I was on the Galway to Dublin train, departing Ceannt Station at 7.30 am. Stopping at Athenry, Ballinasloe, Athlone, Tullamore, Portarlington, Sallins and finally, Heuston Station in Dublin.
I wasn’t happy. I had a nice week at home, met the girls, went out, slept late, did nothing. Got fed, fussed over and shown off.
And to think, seven short days ago I was beside myself with bad mind. I didn’t want to waste my holidays at home. I wanted to head somewhere, anywhere as long as it was hot – and not home. But I was broke as usual and I had to take the days. The boss told me to. Now I was sorry to leave.
“Oh, you’re back!” said Mrs Fallon when I went down for the milk.
“Well, look who’s here!” said Ger Collins when I popped in for some wool.
“Well, the dead arose and appeared to many,” said Elizabeth Ward. I only passed her on the street.
“How’s the big smoke treating you?” asked Mr Hynes at the corner.
I swear, you can’t escape notice, comment or question at home, but you know I wasn’t too put out. It was nice to be a name as well as a face. Now it was back to the big smoke.
There were only a couple of people on the train. T’was quiet thank God. I really wasn’t in the mood for anything. Didn’t go to bed until 3 am trying to stretch out my final hours. I got myself settled and watched the station walls meld into gravel, grass and farmland. The rhythm was nice. I counted the cars heading to work along the old Oranmore road. It would be nice to be closer to home. I’m tragic – imagine – only a week ago I was like a demon at the thought of being home.
They got on at Athenry. First stop. 7.44 am. Six of them all female. Three young girls. They were teenagers but different ages. One looked about thirteen, the other, fifteen, the third, eighteen? Nineteen? They couldn’t have been friends heading to Dublin for the day. Too much of an age gap there. Didn’t look like sisters either. The other three followed in their wake. At first glance I knew the teenagers were cousins. Cousins most definitely. Each of them resembled one of the older women and the three women resembled each other. Those women had to be sisters. They had the look. Similar but different if you know what I mean. The tallest one was very smartly dressed. An expensive white shirt with some lovely detail around the collar. When she sat beside me I could see it was embroidered with a soft green vine that ran just around the rim. Her coat was beige. Her scarf was woven. A green thread amidst the beige background made the embroidered collar pop, co-ordinating the entire ensemble beautifully. Subtle and elegant. Naturally, when the coat came off the cardigan also matched.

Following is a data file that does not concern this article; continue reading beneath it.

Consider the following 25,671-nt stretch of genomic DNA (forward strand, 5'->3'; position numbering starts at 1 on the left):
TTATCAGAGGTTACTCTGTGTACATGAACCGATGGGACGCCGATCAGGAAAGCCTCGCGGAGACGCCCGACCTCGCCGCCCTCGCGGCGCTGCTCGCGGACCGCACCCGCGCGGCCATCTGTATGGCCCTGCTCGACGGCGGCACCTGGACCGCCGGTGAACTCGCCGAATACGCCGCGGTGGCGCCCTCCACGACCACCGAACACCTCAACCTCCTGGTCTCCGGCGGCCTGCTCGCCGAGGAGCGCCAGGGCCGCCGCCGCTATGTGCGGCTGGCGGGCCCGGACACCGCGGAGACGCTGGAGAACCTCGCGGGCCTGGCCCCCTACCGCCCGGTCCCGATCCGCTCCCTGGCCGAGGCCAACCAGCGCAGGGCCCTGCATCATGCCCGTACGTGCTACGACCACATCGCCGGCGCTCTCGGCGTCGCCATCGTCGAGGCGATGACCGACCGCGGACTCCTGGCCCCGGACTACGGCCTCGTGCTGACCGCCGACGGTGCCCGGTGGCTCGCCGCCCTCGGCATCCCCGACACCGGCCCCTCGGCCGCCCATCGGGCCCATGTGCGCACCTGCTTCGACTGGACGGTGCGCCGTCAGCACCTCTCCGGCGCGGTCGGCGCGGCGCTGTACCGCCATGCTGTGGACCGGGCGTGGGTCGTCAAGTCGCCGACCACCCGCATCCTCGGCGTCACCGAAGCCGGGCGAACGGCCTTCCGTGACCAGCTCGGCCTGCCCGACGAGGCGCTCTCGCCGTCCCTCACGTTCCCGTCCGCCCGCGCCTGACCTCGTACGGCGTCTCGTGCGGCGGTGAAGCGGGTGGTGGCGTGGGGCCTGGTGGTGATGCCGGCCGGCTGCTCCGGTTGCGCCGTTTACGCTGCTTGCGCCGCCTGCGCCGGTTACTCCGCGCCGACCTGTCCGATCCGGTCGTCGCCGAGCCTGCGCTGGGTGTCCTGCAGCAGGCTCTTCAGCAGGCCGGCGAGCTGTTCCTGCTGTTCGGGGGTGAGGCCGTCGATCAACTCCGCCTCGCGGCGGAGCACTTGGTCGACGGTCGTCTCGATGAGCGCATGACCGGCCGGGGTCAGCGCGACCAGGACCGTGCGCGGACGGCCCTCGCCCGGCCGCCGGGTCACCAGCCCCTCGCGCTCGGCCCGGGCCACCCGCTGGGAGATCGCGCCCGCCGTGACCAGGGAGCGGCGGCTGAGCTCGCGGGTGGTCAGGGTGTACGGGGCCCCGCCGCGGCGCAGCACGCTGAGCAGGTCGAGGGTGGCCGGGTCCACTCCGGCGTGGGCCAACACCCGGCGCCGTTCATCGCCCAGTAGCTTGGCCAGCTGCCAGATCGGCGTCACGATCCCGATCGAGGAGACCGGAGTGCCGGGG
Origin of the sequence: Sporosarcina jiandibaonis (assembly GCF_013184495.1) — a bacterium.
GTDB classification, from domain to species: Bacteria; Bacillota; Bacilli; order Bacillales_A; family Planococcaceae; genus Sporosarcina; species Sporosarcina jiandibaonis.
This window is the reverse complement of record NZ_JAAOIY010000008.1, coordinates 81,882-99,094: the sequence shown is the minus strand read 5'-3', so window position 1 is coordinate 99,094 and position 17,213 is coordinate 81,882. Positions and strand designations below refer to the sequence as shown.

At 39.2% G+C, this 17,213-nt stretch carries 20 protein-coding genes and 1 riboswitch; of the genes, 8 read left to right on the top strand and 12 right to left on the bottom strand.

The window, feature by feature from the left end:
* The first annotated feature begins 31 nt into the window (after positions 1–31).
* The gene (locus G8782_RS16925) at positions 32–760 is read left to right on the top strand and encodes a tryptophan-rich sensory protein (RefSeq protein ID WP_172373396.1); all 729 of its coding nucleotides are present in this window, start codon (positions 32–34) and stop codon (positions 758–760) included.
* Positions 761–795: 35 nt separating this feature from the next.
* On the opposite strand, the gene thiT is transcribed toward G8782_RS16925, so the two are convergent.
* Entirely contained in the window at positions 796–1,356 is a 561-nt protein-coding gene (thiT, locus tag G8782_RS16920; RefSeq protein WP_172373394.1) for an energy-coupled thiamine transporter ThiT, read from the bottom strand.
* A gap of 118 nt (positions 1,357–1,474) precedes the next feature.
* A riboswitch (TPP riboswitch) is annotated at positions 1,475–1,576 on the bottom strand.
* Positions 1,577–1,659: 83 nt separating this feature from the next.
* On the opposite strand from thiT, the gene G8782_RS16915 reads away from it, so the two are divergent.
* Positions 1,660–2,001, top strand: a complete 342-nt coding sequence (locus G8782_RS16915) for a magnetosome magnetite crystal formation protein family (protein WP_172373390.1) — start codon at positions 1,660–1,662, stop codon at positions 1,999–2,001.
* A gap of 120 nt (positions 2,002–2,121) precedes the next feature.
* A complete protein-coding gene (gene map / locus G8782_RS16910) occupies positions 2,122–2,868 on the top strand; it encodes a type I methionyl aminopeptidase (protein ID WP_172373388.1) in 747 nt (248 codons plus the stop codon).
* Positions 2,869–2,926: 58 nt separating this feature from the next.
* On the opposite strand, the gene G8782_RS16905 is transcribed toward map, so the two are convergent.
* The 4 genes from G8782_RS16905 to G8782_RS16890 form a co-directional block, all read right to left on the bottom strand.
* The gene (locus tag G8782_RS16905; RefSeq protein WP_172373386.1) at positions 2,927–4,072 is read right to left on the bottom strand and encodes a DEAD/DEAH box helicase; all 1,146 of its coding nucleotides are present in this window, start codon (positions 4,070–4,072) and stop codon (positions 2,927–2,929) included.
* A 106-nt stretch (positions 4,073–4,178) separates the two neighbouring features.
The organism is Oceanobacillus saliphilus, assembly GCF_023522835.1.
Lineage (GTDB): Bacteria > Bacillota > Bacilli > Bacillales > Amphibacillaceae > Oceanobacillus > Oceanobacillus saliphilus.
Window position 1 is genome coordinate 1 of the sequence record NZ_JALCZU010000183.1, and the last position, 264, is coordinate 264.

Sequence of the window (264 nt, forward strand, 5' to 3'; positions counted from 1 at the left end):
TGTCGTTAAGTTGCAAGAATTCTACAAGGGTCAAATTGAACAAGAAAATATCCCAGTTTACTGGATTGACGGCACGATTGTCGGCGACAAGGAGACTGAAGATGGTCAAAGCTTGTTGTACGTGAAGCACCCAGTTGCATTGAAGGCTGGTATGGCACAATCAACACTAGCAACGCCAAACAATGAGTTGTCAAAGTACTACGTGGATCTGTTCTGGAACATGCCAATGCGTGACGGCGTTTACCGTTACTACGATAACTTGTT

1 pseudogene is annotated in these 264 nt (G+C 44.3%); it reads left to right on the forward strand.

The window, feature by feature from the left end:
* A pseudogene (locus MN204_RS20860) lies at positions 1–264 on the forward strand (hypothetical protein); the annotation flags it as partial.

The next one was glamorous. Shoulder length hair, perfect makeup, a long leather coat that billowed behind her purposeful walk. Her top was grey, cut on a bias, flowing, eye-catching. She smiled and nodded at me, as did her sister before her. I smiled back and pretended I was settling for a nap. Then came the third – the antithesis of the other two. Denim jeans, slightly too big, stripy shirt – slightly too big, matching cardigan – slightly too big, matching coat and scarf – slightly too big (the coat that is). The overall effect was slightly ruffled. Another grin, another returned. The elegant one spoke first.
“Where are you sitting? Ladies.” She swung round and gestured to the teens
“Sit back there will ye? All together. We’ll get something to eat when she comes with the food. I’d shoot my mother for a coffee?”
“Move your backside, I can’t get past”. The leather coat had an equally large and glamorous handbag.
“Maeve did you bring the cards?” Her name was Maeve.
“I thought you had them Finola. Feck. Hold on I’ll check my bag.” The elegant one was Finola.
“We can’t go without cards. Who has the cards? Have ye the cards back there?”
“Mum, can I have my ipod?”
“Wait a minute, I haven’t even my coat off.” The ruffled one was divesting herself with a flourish, heedless of Maeve who had to dodge the onslaught and sit at the same time.
“Jeez Emer! You nearly had my eye out. Will you hurry up and sit down before we get moving. You can take your coat off then.”Emer was the ruffled one.
“I have to do it now. I’m melting. Hot flush! Hot flush!”
” We’re moving,” said Finola.
” Sit, quick. Emer, you’ll survive ten more seconds for God’s sake. Will you sit!”
The train lurched throwing Maeve and Emer together opposite me. Finola plopped down beside me, carefully.
“Hello again,” she smiled.
“Take no notice,” she nodded in the direction of the other two.
“They don’t get out often.”
“Speak for yourself!”
Maeve leant across and grinned.
“You poor thing, this could be the longest journey of your life!”
“Offer it up to the Holy Souls,” chirped Emer.
And off we went.